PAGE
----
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Fish Planting is one of the big jobs a ranger had to do in summer. During my tenure as a park ranger I assisted in planting thousands of young trout and this required a special technique. It was done by loading the fry in pack cans, usually five gallon cans, then transporting the cans by truck and pack mules to the lakes and streams in the remote areas of the Park. This moving of the fry had to be done with great care to insure that the temperature of the water in the cans was held within a few degrees to the water temperature of the hatchery where they were spawned. Many times we carried cakes of ice to maintain the same temperature of the hatchery water. Frequent stops had to be made at streams in order to change water. Later mechanical devices were installed on our trucks to give the fish the proper amount of oxygen. Packing the fry containers on mule back required keeping the containers in motion until the lake or stream was reached.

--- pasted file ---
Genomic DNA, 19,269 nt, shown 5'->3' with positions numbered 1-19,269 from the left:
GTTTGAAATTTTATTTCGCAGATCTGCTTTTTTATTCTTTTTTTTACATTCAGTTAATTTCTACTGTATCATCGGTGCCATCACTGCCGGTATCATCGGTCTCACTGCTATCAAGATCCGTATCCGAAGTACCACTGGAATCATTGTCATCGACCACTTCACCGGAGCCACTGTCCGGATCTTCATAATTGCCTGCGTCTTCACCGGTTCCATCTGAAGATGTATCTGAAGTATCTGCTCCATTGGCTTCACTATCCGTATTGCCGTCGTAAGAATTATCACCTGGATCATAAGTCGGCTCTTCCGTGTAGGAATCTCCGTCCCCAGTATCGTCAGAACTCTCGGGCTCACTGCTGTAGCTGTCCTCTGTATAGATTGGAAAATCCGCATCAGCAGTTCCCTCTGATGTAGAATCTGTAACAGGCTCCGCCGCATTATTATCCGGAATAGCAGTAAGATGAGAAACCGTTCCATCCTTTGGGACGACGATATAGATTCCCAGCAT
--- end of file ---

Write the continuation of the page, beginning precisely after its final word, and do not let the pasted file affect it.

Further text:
In the past few years fish planting has been completely changed. Now it is done by airplanes. This has been most successful, also quicker and less expensive.
Fish planting by pack animals was hard exacting work and many trips had to be made off the main roads and trails which required a long day of travel.
Back in 1930 I decided to plant fry in an unnamed lake in my district. I scouted the area for several days before I found a way to take pack animals into the lake. Then I arranged to bring in two pack loads of Rainbow Trout. The lake was situated high on Kuna Crest and had never been planted before. Through careful planning I got the little trout in the lake without mishap. Three years later the lake produced some of the finest fishing in the area. By this plant I established the right to call the lake, Bingaman Lake and that’s how it is listed on our maps.
The first report of planting fish in Yosemite was in 1878 by a man named Kibbie. He was a homesteader living at Lake Eleanor and he planted some rainbow trout in Eleanor, Laurel and Vernon Lakes. The first official plant of rainbow trout made in Yosemite by Fish and ,Game Commission was in 1892. The Washburn Brothers had erected a fish hatchery at Wawona in 1895. This was operated by the State Fish Commission and millions of fry have been distributed in the lakes and streams since that date. Ed Gordon a packer working for Washburn Brothers at Wawona, participated in making many plants of fry in the Park. The U. S. Troops also assisted during the time they were on duty in the Park.